Move It or Lose It!


Strokes are not known for their subtleties. Nevertheless, on November 26, 2017 J. Neal Isaac got a subtle hint that his life was about to change in a devastating and dramatic way. He was on a routine drive when he noticed that his right foot did not have the same sensitivity as his left. He thought that perhaps the seat had moved. Later, he experienced another subtle hint when he had a bit of trouble stepping into the shower. Neal wrote it off as the result of being tired after a long day dealing with the stresses of being the president of a small college and the accumulated fatigue of long drives to visit his parents in their nursing home.

On November 27, 2017 the subtleties ended. During a trip to the supermarket Neal was knocked to the floor by an ischemic stroke damaging the parietal region in the left hemisphere of his brain. A local hospital treated him with the blood thinner Heparin. Tragically, a few days later the Heparin caused a massive brain bleed. Neal was rushed to another hospital where they performed a thrombectomy, a procedure that probably saved his life.

During his first couple of months after the stroke Neal struggled with aphasia and was paralyzed on his right side. He couldn’t walk and even had difficulty sitting in his wheelchair without falling out. Additionally, he had lost use of his right arm and fingers. Three months after the stroke Neal had regained all of his speaking abilities. In the next three months he began walking with a hemi walker and was walking with a quad cane by the end of the first year following the stroke. Now Neal is walking unassisted. He will enlist the cane if he is going to be somewhere that may have precarious footing or where he will be in crowds.

As is typical, after a few months of therapy the insurance ran out and Neal realized that coming up with ways to continue his improvement was up to him now. In his present regimen regular sessions in the gym are helpful when pandemic restrictions allow but a staple in his regimen are hikes to the top of his 17 story hi-rise. These climbs include traversing 34 breezeways and covering 2.1 miles up and 2.1 miles back down. Neal has adapted Newton’s First Law of Physics to his personal physiological perspective. Newton says “A body at rest stays at rest and a body in motion stays in motion.…” Neal says “I want to be a body in motion”.

Of course, the physiological being is not the only aspect of the person that is damaged by a stroke. The emotional and psychological component is huge. And so it was for Neal. He really struggled in the beginning. As he puts it, “The first two months was horrible.” He couldn’t get an understandable explanation for what he was going through and was unable to communicate, “I felt like a prisoner inside my own body.” Things have since gotten better and, although still grieving the loss of many aspects of his former self, Neal has accepted that his life is good, no matter what.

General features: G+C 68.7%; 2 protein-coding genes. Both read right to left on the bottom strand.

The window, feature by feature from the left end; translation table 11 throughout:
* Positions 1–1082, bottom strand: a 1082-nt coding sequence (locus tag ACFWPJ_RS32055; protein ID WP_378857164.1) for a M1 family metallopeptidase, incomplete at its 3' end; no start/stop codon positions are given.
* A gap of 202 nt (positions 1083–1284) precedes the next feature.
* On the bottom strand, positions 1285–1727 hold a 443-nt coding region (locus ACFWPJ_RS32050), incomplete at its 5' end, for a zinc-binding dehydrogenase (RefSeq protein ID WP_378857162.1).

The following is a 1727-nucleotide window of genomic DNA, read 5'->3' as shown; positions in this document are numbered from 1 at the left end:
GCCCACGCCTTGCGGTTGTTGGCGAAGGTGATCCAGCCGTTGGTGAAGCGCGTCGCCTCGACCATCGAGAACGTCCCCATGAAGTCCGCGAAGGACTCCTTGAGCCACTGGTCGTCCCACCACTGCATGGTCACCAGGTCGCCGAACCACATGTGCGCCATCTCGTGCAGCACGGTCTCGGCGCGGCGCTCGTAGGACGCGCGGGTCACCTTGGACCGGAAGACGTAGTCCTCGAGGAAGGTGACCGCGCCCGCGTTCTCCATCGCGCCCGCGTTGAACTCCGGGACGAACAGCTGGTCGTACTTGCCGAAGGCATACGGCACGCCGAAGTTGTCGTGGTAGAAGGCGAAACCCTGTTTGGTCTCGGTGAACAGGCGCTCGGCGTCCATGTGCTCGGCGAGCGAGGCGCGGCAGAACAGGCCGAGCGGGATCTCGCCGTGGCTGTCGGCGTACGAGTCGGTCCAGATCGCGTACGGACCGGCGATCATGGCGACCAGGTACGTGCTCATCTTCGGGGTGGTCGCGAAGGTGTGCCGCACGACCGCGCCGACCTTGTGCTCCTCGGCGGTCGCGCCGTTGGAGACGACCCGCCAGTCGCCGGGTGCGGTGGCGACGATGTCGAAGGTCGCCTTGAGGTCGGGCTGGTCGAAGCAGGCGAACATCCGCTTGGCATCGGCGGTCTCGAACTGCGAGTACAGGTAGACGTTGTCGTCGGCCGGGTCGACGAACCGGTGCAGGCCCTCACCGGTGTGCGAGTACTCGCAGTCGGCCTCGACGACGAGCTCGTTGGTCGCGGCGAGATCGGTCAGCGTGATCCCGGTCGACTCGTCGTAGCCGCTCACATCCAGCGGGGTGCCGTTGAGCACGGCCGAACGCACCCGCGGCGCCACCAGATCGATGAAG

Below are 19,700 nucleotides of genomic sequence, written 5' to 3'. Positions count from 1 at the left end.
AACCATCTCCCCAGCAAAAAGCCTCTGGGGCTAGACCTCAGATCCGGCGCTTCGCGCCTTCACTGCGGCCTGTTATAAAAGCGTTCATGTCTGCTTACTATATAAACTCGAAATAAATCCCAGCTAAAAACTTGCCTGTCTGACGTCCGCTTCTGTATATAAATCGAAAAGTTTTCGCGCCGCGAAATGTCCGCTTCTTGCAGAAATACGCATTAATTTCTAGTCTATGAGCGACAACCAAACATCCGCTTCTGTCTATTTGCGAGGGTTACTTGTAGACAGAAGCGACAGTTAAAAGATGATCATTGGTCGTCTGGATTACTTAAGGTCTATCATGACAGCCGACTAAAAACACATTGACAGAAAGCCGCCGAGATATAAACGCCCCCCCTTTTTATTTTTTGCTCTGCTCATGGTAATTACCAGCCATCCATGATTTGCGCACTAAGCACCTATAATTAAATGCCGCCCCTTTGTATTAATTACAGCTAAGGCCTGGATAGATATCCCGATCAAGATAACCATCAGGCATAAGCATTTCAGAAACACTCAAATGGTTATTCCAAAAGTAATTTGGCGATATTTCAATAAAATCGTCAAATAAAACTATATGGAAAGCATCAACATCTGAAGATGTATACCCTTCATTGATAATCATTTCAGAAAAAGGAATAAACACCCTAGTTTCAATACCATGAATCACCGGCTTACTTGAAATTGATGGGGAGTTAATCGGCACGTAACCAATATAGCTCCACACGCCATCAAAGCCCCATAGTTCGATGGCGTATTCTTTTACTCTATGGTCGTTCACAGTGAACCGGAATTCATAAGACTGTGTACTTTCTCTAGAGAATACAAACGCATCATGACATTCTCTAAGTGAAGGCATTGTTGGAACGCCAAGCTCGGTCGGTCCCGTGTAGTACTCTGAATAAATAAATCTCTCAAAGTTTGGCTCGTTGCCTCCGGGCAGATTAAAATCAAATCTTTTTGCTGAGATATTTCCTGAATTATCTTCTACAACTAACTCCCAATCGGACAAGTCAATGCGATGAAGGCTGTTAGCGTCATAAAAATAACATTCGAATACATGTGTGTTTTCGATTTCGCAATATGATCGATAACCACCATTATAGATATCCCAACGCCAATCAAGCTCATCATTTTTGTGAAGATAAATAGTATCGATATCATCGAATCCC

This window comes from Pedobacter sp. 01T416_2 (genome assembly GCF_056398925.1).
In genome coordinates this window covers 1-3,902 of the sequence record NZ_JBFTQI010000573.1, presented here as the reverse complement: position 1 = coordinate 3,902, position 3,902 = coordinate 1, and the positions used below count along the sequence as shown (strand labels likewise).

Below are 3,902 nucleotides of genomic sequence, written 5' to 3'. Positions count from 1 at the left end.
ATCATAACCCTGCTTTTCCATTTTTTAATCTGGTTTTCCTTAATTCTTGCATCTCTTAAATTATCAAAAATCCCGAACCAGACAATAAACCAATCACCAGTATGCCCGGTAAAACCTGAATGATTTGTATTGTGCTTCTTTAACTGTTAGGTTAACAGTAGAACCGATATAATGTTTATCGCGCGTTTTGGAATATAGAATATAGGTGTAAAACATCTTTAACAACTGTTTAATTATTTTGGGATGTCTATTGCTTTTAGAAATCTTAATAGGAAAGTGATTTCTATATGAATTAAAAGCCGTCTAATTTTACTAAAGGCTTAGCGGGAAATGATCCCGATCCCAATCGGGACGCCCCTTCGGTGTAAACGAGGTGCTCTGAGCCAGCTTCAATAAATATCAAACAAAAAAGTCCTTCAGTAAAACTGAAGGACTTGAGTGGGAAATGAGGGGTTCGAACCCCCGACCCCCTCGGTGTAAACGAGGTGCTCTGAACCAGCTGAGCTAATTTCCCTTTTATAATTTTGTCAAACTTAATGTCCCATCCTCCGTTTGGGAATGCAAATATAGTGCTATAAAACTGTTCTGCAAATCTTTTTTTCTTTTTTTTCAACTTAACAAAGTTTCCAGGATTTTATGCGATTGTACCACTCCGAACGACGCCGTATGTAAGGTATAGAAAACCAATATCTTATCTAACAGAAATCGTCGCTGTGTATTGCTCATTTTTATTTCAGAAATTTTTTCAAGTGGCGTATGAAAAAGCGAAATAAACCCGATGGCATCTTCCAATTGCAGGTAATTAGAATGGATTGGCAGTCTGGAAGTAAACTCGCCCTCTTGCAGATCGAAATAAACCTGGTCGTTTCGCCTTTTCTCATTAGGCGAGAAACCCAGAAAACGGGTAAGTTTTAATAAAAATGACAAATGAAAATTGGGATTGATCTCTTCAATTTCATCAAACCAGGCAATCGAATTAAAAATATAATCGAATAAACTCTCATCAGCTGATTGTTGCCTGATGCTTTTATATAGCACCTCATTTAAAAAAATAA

Neal is an accomplished musician. Having played trumpet in high school and college he still enjoys playing daily and sometimes plays at church and weddings. Not only does he really enjoy playing music but considers it an important part of his therapy. Neal explains “music works both sides of the brain hemispheres at the same time. It also utilizes my right hand which needs the repetition for neuroplasticity”.


There is no doubt that life has changed for Neal since the stroke. He is no longer able to pursue his career as an educator and college administrator. He can’t drive and experiences seizures, tiredness and lacks mobility. But Neal chooses to focus on the positive aspects of life that remain. “I can do the most important things including speaking, singing, playing my trumpet, living on my own without help, and some degree of social life. I always have hope that I will get better and I wake up with optimism.

To other stroke survivors Neal offers this: “A stroke is not like most other illnesses where you wait for medication or surgery, etc. There has to be tens of thousands of repetitions to fire the neurons and to get neural pathways created. We have to move. Move it or lose it.”

One thing is clear. With his great work ethic, indomitable spirit and can do attitude, Neal Isaac is proof that Stroke Survivors CAN!

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Stroke Survivors CAN
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